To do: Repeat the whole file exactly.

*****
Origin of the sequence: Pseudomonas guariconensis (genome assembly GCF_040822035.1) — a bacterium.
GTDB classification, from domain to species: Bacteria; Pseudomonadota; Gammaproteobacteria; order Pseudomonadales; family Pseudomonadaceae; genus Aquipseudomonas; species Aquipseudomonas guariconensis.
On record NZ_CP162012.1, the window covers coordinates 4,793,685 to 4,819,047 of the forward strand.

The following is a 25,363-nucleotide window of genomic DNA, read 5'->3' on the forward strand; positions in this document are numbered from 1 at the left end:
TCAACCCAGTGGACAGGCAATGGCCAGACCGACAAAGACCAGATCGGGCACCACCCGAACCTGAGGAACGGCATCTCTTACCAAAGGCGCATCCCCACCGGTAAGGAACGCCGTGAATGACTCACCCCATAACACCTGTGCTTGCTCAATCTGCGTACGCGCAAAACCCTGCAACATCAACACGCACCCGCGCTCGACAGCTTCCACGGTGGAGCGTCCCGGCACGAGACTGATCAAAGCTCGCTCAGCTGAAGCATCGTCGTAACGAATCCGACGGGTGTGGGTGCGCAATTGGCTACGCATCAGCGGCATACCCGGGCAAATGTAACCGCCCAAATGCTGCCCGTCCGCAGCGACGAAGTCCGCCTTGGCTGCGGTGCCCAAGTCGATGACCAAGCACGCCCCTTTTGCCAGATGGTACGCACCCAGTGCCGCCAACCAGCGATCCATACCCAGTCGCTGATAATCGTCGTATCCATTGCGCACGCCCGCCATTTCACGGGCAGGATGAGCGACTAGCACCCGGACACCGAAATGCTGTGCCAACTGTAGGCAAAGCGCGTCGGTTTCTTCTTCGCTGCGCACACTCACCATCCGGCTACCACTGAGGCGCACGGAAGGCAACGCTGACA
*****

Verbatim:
Origin of the sequence: Pseudomonas guariconensis (genome assembly GCF_040822035.1) — a bacterium.
GTDB classification, from domain to species: Bacteria; Pseudomonadota; Gammaproteobacteria; order Pseudomonadales; family Pseudomonadaceae; genus Aquipseudomonas; species Aquipseudomonas guariconensis.
On record NZ_CP162012.1, the window covers coordinates 4,793,685 to 4,819,047 of the forward strand.

The following is a 25,363-nucleotide window of genomic DNA, read 5'->3' on the forward strand; positions in this document are numbered from 1 at the left end:
TCAACCCAGTGGACAGGCAATGGCCAGACCGACAAAGACCAGATCGGGCACCACCCGAACCTGAGGAACGGCATCTCTTACCAAAGGCGCATCCCCACCGGTAAGGAACGCCGTGAATGACTCACCCCATAACACCTGTGCTTGCTCAATCTGCGTACGCGCAAAACCCTGCAACATCAACACGCACCCGCGCTCGACAGCTTCCACGGTGGAGCGTCCCGGCACGAGACTGATCAAAGCTCGCTCAGCTGAAGCATCGTCGTAACGAATCCGACGGGTGTGGGTGCGCAATTGGCTACGCATCAGCGGCATACCCGGGCAAATGTAACCGCCCAAATGCTGCCCGTCCGCAGCGACGAAGTCCGCCTTGGCTGCGGTGCCCAAGTCGATGACCAAGCACGCCCCTTTTGCCAGATGGTACGCACCCAGTGCCGCCAACCAGCGATCCATACCCAGTCGCTGATAATCGTCGTATCCATTGCGCACGCCCGCCATTTCACGGGCAGGATGAGCGACTAGCACCCGGACACCGAAATGCTGTGCCAACTGTAGGCAAAGCGCGTCGGTTTCTTCTTCGCTGCGCACACTCACCATCCGGCTACCACTGAGGCGCACGGAAGGCAACGCTGACA